I found Braiding Sweetgrass – Indigenous Wisdom, Scientific Knowlege, and the Teachings of Plants at my local library. I knew it was going to be a good one because unlike so many environmental books I have checked out over the years, this one had a 59 hold wait.
I can safely say that this book is mostly worth the wait. The book challenged many of the things I know about the world, and answered a lot of deep questions about life in fresh ways that felt right. If you’ve ever struggled with how to think or feel about the natural world, this book will certainly help you. Here’s a few of the highlights, as well as some answers to the concerns I noted while looking at the reviews of others.
Skywoman vs. Eve
The book opens comparing the Indigenous creation story of Skywoman, to the Christian creation story of Eve. Although the stories have many similarities, the key difference is that Skywoman was welcomed by nature and became part of it, while Eve was essentially thrown out of it.
As a Christian, this comparison did not particularly offend me. Rather, it made me think about what a creation story is meant to convey. I believe if we listen to the heart of the story, we can find the value in it, and both stories have value that tell us something about life.
We know from Eve that Western cultures feel torn apart from nature, while Indigenous folks less so. We know that both creation stories show the value of Creation, how amazing it is, and that it needs cared for. These are all values we can and should take with us into daily living.
The question isn’t so much which one is better, but what can we do about it.
Acknowledging Lives Lost
It’s hard to be ethical in a world where living means killing something else. Even if you choose to be a strict vegan, and live your life as lightly and minimally as possible, the fact remains you must kill to stay alive. Every day your body kills microorganisms on your behalf, whether you ask it to or not. If it doesn’t, you die.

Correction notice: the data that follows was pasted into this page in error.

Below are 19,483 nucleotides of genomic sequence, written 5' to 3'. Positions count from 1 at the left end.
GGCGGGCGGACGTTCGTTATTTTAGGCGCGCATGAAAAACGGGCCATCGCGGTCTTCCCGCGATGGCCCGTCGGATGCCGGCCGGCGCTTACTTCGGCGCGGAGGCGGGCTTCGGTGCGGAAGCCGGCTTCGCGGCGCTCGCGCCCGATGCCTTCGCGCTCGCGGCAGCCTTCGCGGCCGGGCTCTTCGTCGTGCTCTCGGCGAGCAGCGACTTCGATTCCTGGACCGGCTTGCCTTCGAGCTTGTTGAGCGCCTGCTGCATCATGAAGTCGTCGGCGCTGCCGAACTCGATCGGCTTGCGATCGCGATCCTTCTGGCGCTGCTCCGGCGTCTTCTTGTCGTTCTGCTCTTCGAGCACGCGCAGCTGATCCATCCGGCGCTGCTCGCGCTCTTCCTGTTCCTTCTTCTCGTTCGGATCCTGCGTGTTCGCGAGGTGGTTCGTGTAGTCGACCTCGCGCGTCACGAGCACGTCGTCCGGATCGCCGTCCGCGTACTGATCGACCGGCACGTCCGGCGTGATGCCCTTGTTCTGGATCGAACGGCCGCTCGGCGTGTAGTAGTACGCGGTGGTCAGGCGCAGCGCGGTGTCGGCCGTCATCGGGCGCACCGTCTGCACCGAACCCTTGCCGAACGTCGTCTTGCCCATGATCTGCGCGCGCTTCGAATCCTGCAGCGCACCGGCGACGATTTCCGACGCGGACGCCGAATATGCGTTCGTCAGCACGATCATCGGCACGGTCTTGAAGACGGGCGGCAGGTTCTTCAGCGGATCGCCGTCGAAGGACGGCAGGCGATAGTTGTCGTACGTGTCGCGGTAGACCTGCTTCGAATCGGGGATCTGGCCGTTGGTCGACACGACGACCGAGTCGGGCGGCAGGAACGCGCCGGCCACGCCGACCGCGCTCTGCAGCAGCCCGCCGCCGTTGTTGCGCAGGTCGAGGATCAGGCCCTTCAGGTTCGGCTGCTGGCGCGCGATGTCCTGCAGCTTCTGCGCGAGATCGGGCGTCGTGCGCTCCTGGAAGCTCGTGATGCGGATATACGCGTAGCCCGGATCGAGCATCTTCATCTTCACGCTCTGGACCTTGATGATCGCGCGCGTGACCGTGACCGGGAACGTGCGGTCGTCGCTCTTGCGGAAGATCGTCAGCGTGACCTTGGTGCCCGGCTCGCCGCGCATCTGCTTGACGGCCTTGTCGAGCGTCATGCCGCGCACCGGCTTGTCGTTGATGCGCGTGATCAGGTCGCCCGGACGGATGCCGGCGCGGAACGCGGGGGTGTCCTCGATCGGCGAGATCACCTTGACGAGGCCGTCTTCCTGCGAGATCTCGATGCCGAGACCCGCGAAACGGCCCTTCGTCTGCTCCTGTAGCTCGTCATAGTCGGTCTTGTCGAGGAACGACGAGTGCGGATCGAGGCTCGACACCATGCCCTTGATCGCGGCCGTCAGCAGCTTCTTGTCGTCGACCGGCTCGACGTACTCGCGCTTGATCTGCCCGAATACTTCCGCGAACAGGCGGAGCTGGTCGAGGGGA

Every day, the foods you ate came from something once alive. Whether plant or animal, something died or was hurt for you to live. Plus the collateral damage of animals getting killed by plows, fertilizer run off, and habitat loss in the name of agriculture.
This book has some great incites on the circle of life, and while I do admit to raising my eyebrow about deer presenting themselves to be shot, I feel that acknowledging life lost is an important part of living.
Whether you eat meat or plants, there’s nothing wrong with taking a moment to acknowledge the life taken, and also to respect it by not wasting food, not taking more than you need, and through reciprocity.
Becoming reciprocal with nature
One of the best parts of the book in my opinion, is talking about reciprocity. The simple truth is, all life takes from others to live. That carrot grows fat because it is taking soil (essentially a big pile of dead things) and turning it into starchy, sweet stores.
Everything takes, but what makes humans different is reciprocity. Buffalo eat grass, but they also fertilize it, clear brush, and prune back the forest so the grassland can thrive. A wolf may eat a deer, but by keeping the population in check they make sure the ecosystem stays healthy, so those that remain benefit.